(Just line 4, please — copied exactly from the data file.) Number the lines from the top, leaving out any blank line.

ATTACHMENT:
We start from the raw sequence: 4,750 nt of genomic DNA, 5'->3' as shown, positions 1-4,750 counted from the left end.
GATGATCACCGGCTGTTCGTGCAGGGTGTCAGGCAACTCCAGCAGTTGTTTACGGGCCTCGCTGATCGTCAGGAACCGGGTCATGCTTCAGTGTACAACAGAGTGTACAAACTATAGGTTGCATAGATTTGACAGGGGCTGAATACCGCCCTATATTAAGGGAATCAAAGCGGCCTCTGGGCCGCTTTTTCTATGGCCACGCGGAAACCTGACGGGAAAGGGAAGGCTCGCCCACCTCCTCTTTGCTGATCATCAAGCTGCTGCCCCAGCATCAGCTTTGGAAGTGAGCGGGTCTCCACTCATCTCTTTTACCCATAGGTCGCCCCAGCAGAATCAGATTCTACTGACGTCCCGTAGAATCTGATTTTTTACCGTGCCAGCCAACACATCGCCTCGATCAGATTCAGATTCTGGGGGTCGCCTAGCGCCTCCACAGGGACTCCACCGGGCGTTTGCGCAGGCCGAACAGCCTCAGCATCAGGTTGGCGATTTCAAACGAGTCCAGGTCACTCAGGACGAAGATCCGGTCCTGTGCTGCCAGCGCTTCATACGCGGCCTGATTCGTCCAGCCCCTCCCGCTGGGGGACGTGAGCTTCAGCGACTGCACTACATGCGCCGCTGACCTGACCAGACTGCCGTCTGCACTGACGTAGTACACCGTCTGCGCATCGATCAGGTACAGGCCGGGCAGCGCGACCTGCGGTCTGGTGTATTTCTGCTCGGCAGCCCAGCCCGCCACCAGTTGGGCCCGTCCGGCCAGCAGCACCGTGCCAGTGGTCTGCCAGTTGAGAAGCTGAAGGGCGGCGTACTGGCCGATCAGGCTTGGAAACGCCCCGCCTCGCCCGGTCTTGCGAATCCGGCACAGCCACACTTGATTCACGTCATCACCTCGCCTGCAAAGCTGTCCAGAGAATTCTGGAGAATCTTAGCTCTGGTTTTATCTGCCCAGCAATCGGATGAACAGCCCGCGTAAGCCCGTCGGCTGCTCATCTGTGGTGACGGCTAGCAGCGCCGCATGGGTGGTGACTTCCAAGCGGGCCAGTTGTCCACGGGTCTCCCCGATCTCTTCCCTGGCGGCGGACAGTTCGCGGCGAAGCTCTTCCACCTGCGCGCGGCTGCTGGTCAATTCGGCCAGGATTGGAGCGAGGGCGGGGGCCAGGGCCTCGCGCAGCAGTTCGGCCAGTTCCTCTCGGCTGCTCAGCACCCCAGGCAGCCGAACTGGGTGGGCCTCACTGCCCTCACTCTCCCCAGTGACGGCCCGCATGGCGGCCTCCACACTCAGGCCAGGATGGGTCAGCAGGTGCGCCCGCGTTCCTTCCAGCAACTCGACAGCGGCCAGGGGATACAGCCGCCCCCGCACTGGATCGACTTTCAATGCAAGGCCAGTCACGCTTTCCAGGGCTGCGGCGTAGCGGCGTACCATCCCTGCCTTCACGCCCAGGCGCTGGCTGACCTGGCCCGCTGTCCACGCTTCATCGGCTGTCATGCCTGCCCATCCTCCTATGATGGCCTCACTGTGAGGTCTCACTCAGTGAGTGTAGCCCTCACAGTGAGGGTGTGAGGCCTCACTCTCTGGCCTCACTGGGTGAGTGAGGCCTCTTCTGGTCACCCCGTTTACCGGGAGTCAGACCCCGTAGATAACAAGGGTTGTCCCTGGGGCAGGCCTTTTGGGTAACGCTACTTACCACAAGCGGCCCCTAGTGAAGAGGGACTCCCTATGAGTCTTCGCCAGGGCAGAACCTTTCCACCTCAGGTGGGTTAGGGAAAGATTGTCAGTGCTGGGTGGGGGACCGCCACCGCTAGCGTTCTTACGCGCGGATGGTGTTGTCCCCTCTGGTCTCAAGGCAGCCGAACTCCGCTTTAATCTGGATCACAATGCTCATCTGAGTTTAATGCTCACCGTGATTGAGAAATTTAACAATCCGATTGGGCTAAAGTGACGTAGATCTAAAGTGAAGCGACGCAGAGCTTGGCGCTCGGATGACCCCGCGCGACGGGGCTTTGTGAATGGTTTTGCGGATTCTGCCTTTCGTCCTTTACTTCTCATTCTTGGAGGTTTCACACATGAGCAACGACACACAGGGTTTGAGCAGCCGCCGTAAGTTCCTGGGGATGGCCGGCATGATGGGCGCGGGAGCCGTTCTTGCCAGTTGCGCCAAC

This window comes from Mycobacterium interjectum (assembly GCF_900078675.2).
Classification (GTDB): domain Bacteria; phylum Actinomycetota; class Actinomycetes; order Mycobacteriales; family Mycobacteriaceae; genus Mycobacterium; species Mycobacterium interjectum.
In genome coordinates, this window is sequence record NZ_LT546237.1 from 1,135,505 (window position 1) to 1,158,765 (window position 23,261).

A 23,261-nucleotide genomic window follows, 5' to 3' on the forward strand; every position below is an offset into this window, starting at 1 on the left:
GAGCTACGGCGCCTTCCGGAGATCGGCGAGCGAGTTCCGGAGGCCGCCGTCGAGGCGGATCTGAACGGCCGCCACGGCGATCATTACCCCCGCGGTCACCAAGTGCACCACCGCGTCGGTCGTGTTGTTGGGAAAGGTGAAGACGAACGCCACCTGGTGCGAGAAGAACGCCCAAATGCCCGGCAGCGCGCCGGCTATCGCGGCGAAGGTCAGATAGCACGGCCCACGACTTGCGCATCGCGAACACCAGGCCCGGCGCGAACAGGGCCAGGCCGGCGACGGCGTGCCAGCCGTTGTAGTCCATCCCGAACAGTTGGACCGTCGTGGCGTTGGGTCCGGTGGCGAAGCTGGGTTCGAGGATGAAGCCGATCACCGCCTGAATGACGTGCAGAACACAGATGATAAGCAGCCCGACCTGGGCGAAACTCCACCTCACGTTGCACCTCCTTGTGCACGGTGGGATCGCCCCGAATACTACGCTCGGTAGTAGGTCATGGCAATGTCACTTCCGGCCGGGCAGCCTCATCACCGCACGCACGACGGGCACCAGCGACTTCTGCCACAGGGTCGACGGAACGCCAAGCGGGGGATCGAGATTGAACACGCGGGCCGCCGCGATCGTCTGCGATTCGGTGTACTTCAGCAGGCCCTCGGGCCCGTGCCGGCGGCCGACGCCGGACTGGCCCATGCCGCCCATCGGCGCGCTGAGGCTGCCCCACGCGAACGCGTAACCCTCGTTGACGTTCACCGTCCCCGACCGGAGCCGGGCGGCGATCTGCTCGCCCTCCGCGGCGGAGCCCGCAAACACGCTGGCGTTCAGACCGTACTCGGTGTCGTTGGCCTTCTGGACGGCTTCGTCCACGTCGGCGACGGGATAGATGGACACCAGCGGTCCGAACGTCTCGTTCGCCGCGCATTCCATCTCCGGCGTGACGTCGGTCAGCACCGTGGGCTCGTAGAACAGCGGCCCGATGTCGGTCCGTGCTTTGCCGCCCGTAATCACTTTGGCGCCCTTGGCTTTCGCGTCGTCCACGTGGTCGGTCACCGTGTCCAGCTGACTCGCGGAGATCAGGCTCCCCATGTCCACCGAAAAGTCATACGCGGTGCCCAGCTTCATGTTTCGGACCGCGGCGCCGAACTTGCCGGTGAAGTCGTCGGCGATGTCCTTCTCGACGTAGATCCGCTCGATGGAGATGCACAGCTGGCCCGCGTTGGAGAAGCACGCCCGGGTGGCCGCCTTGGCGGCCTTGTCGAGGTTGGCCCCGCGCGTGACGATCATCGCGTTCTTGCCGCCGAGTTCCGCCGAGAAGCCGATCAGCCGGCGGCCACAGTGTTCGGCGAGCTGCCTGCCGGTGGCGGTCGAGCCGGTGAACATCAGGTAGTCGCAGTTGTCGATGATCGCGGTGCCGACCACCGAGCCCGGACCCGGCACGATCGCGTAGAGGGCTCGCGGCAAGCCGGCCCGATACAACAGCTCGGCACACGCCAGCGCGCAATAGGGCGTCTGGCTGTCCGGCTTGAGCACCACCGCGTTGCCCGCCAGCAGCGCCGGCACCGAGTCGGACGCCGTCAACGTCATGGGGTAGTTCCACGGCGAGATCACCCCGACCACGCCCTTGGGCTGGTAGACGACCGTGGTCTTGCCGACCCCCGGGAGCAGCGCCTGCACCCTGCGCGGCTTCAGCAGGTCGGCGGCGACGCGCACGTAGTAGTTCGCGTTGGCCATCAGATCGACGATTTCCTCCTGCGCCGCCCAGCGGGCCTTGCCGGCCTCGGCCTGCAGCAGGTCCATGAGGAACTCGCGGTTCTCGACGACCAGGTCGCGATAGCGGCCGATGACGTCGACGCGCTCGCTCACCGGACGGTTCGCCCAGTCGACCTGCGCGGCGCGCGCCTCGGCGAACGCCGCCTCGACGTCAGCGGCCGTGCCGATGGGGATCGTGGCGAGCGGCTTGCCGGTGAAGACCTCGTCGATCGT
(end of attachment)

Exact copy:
Classification (GTDB): domain Bacteria; phylum Actinomycetota; class Actinomycetes; order Mycobacteriales; family Mycobacteriaceae; genus Mycobacterium; species Mycobacterium interjectum.